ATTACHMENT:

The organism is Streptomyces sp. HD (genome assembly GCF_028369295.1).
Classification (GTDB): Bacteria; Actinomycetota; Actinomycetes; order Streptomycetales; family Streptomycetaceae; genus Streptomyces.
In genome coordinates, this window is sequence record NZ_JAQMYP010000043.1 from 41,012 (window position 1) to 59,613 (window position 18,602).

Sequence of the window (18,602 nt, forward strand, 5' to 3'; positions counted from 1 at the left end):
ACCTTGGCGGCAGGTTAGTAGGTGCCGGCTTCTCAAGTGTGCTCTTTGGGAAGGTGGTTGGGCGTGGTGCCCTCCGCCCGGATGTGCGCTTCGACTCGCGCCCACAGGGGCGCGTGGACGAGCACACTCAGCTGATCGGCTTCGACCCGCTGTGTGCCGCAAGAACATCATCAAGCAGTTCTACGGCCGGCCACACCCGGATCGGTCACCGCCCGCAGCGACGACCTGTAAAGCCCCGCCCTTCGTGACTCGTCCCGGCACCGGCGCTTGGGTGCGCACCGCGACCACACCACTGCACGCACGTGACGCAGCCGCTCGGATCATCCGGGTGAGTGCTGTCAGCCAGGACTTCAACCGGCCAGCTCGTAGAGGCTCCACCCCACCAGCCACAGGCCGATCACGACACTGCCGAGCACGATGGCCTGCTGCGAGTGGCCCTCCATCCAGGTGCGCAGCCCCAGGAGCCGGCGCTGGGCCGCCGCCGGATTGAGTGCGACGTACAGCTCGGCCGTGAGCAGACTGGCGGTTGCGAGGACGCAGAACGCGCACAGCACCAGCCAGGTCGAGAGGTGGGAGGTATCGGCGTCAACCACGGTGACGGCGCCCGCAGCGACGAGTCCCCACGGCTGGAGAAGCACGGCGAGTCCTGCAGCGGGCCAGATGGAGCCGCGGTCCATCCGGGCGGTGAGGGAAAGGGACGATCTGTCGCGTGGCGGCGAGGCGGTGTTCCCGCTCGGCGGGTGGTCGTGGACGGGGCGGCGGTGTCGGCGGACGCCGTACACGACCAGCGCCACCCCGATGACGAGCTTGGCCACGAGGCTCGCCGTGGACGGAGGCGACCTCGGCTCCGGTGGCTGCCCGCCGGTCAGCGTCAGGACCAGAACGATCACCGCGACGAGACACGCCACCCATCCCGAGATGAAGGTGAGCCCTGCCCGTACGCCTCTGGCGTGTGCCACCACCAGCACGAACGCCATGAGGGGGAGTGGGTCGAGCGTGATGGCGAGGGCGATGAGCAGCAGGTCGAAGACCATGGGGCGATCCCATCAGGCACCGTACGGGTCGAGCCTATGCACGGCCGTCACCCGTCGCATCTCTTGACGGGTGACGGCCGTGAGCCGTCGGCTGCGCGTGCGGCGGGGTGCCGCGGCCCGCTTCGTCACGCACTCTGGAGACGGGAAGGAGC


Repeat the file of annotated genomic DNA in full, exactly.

The organism is Streptomyces sp. HD (genome assembly GCF_028369295.1).
Classification (GTDB): Bacteria; Actinomycetota; Actinomycetes; order Streptomycetales; family Streptomycetaceae; genus Streptomyces.
In genome coordinates, this window is sequence record NZ_JAQMYP010000043.1 from 41,012 (window position 1) to 59,613 (window position 18,602).

Sequence of the window (18,602 nt, forward strand, 5' to 3'; positions counted from 1 at the left end):
ACCTTGGCGGCAGGTTAGTAGGTGCCGGCTTCTCAAGTGTGCTCTTTGGGAAGGTGGTTGGGCGTGGTGCCCTCCGCCCGGATGTGCGCTTCGACTCGCGCCCACAGGGGCGCGTGGACGAGCACACTCAGCTGATCGGCTTCGACCCGCTGTGTGCCGCAAGAACATCATCAAGCAGTTCTACGGCCGGCCACACCCGGATCGGTCACCGCCCGCAGCGACGACCTGTAAAGCCCCGCCCTTCGTGACTCGTCCCGGCACCGGCGCTTGGGTGCGCACCGCGACCACACCACTGCACGCACGTGACGCAGCCGCTCGGATCATCCGGGTGAGTGCTGTCAGCCAGGACTTCAACCGGCCAGCTCGTAGAGGCTCCACCCCACCAGCCACAGGCCGATCACGACACTGCCGAGCACGATGGCCTGCTGCGAGTGGCCCTCCATCCAGGTGCGCAGCCCCAGGAGCCGGCGCTGGGCCGCCGCCGGATTGAGTGCGACGTACAGCTCGGCCGTGAGCAGACTGGCGGTTGCGAGGACGCAGAACGCGCACAGCACCAGCCAGGTCGAGAGGTGGGAGGTATCGGCGTCAACCACGGTGACGGCGCCCGCAGCGACGAGTCCCCACGGCTGGAGAAGCACGGCGAGTCCTGCAGCGGGCCAGATGGAGCCGCGGTCCATCCGGGCGGTGAGGGAAAGGGACGATCTGTCGCGTGGCGGCGAGGCGGTGTTCCCGCTCGGCGGGTGGTCGTGGACGGGGCGGCGGTGTCGGCGGACGCCGTACACGACCAGCGCCACCCCGATGACGAGCTTGGCCACGAGGCTCGCCGTGGACGGAGGCGACCTCGGCTCCGGTGGCTGCCCGCCGGTCAGCGTCAGGACCAGAACGATCACCGCGACGAGACACGCCACCCATCCCGAGATGAAGGTGAGCCCTGCCCGTACGCCTCTGGCGTGTGCCACCACCAGCACGAACGCCATGAGGGGGAGTGGGTCGAGCGTGATGGCGAGGGCGATGAGCAGCAGGTCGAAGACCATGGGGCGATCCCATCAGGCACCGTACGGGTCGAGCCTATGCACGGCCGTCACCCGTCGCATCTCTTGACGGGTGACGGCCGTGAGCCGTCGGCTGCGCGTGCGGCGGGGTGCCGCGGCCCGCTTCGTCACGCACTCTGGAGACGGGAAGGAGC